During the construction of the A500 Hough to Shavington bypass in Cheshire, UK, contractor Mowlem Major Projects encountered difficulty along the route of the new carriageway following the discovery of layers of soft formation soils. Tensar International provided a cost-effective and environmentally-friendly solution using a geogrid / geotextile composite to reinforce the roadway while avoiding the alternative, costly excavation solution.
In the scheme to improve highway links around Crewe in Cheshire, the majority of the construction was done on sound formation soils, but one area proved a significant exception. A detailed inspection showed that high water content had saturated the silts and clays, and disposal of the material would prove difficult and expensive for the contractor.
Initial recommendations were to remove 200mm of the soft soil and construct a minimum 600mm capping layer to support the pavement construction, which included a 150mm Type 1 sub-base layer. The Tensar solution used an SS geogrid / geotextile composite placed on existing ground at sub-formation level beneath a reduced capping layer of 400mm. The client, the Highways Agency and their consultants, based on the extensive experience of independently-monitored field trials and testing over many years with Tensar geogrids over poor formations, accepted this solution which was proposed by the contractor. The Tensar geocomposite was used to reinforce the reduced 400mm thickness of the 6F1 capping layer thereby reducing excavation and removal costs and minimising the amount of imported granular fill required.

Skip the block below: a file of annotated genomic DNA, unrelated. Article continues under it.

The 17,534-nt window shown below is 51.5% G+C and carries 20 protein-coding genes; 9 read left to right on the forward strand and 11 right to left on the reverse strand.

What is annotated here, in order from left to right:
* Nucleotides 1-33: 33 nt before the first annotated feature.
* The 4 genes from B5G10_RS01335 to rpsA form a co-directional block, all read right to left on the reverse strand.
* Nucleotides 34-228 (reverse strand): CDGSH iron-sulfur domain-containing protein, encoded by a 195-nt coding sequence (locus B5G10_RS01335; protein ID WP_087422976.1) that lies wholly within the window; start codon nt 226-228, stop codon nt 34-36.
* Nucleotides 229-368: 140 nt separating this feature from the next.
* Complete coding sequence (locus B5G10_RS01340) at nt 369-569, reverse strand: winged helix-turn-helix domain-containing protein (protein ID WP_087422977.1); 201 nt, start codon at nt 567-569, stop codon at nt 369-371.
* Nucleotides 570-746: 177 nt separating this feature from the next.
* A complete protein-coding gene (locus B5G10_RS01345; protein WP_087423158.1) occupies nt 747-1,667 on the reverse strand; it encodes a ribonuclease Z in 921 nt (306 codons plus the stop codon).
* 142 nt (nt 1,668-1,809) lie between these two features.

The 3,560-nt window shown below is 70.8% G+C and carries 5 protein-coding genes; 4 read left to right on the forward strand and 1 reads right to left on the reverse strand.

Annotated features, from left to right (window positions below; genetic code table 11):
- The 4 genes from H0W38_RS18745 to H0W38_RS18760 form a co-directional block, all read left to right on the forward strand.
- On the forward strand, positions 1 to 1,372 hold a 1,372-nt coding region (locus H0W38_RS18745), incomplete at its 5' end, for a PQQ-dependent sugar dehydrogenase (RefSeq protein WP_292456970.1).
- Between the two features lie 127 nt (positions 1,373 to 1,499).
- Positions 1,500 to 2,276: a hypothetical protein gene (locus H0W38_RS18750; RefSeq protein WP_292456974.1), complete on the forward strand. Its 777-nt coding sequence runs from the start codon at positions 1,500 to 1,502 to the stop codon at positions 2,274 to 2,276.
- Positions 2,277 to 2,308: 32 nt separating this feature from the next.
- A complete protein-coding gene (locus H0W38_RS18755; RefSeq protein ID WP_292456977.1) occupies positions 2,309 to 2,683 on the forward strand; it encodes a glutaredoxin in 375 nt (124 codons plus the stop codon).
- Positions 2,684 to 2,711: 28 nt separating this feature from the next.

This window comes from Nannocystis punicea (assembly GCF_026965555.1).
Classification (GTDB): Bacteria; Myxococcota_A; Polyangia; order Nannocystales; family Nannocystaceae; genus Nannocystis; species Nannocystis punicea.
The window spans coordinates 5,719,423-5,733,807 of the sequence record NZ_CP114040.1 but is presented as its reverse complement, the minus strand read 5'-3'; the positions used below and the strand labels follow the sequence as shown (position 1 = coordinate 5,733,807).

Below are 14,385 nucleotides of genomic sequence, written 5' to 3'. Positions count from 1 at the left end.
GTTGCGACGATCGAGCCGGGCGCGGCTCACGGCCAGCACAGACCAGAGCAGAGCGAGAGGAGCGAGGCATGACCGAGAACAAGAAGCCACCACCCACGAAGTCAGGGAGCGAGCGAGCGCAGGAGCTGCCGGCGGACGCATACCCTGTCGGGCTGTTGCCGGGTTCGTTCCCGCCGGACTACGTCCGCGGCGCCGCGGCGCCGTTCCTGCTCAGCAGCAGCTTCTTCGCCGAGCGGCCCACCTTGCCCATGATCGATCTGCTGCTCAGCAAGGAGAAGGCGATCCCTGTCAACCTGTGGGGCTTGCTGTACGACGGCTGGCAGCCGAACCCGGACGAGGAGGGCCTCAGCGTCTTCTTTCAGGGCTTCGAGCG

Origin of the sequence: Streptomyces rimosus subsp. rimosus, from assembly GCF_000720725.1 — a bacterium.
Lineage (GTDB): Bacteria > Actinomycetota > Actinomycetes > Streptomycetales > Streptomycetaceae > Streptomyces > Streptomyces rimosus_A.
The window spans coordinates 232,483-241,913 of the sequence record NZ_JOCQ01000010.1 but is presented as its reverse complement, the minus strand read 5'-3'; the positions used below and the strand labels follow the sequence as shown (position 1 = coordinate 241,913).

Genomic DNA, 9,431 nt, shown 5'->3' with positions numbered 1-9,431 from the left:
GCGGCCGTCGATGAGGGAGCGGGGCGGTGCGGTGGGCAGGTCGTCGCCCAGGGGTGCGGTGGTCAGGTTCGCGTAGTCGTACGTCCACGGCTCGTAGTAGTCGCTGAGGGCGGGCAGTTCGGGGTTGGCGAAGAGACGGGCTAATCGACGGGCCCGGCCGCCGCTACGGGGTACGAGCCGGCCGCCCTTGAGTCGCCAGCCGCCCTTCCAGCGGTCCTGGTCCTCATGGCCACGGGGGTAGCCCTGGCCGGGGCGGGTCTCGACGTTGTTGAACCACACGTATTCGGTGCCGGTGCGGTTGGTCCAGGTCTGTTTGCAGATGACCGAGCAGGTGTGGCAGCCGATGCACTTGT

Subsequent in-situ CBR tests on top of the reduced-thickness, reinforced capping layer achieved an average CBR value of 21% and comfortably satisfied the minimum target value of 15%.
A design CBR of 1% was adopted for the inspected sub-grade. The wet nature of the formation soils identified during the site visit made by Tensar, together with the grading of the capping material suggested the use of a Tensar SS30 geogrid / geotextile, placed grid side up, would be most appropriate. The geogrid component of the composite would mechanically interlock with the granular fill particles placed above. The geotextile component, a non-woven needle-punched fabric, bonded to the geogrid, would provide additional separation to prevent sub-grade fines from pumping up into the capping layer.